When we go to Port Townsend we invariably end up in the shipyard there as DH searches for some kind of maritime this or that at the marine supply store. While he shops I usually go on the prowl with my camera, which is what I did recently. The landscape is always changing as boats come ashore for maintenance and there’s lots going on. I’m not a mariner but I love this place. You’ll see more in the next few days.
Before we went to the Port Townsend Aero Museum, here and here, we went to the Spruce Goose Cafe nearby. I’d heard the food was good. I’d heard right.
The decor is all about airplanes: posters, models, framed photographs.
It was a nice day and the deck was full. After they finished their meals several diners walked down to the air field, untethered planes and took off. That’s one way to make an exit.
We camped at Fort Flagler recently. The backdrop of the Olympic Mountains along the shore of Port Townsend Bay is always a beautiful sight. And it’s only an hour from Sequim.
The vintage planes at the Port Townsend Aero Museum are beautifully restored. The mirror finish of this 1946 Globe Swift (GC-1A) is just one of many dazzling examples.
The aircraft aren’t simply museum pieces. The planes in the collection are flown regularly.
The museum is located at the Jefferson County International Airport. It’s a busy airport but don’t get ideas about a bustling terminal and 787s taxiing. You can, however, count on a very good cafe, Spruce Goose Cafe, and no traffic jams.
I’d heard that the Port Townsend Aero Museum was worth a visit. Last week I finally made it there and was delighted that I did. I’m not an aviation enthusiast but this place is exciting, filled with interesting and gorgeous aircraft.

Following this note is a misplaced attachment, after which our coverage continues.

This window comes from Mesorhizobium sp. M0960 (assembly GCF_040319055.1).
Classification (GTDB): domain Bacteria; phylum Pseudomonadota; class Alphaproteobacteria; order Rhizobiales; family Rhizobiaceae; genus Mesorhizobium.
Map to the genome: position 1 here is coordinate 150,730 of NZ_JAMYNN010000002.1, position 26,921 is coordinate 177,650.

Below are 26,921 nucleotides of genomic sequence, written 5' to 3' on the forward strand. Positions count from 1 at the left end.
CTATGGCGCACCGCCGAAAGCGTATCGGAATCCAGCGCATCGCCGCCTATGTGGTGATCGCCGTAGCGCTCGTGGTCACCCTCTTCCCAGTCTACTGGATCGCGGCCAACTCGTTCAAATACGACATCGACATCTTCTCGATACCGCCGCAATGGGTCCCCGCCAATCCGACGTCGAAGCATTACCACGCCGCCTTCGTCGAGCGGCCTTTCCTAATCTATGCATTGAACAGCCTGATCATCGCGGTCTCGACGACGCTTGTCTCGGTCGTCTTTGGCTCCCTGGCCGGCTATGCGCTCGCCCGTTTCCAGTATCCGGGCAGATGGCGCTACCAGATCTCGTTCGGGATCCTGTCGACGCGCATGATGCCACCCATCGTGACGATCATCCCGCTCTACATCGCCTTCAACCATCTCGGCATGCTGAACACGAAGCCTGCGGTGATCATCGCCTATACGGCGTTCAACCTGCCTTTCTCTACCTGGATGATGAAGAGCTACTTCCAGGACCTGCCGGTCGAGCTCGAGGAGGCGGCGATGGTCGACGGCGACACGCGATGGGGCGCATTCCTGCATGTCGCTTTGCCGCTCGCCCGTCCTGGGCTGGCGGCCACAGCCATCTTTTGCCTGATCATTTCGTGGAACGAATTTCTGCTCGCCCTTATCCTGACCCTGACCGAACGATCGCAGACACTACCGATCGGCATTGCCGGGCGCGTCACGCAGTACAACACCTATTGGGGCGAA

Visitors are surrounded by planes, on the floor of the museum and in virtual flight. About 20 1920s to 1940s vintage aircraft are on display. There are also hundreds of models in display cases.
Everything gleams with love and the museum is a visual delight. The beauty above is a 1937 Staggerwing Beech (Model C-17B, if you really want to know).
The museum is focused on youth mentorship, including job skills training through restoration, maintenance, and operation of the museum’s antique aircraft. Tomorrow I’ll share more of what I saw.
Port Townsend is a great place to find interesting characters. We followed this fellow down a pier, hoping to get a decent shot of him. “How far can he go?” said DH. Then he disappeared down a stairway to a floating dock and climbed into an inflatable boat. A puff boat? How pirate-like is that?
He motored out to a rather nice sailboat anchored out. Never did get a complete shot of his getup which included just about everything except a sword, eye patch, and parrot on his shoulder. The boat is named Free Spirit.
Our gang of buddies did some retail grazing recently in Silverdale, a city that boasts so many stores, large and small, that it’s frankly not for the faint of heart. In my case that’s why I travel in a gang. There’s also an abundance of restaurants. But Silver City stands out. And I did some happy grazing on this offering. There’s a salad underneath all this yum.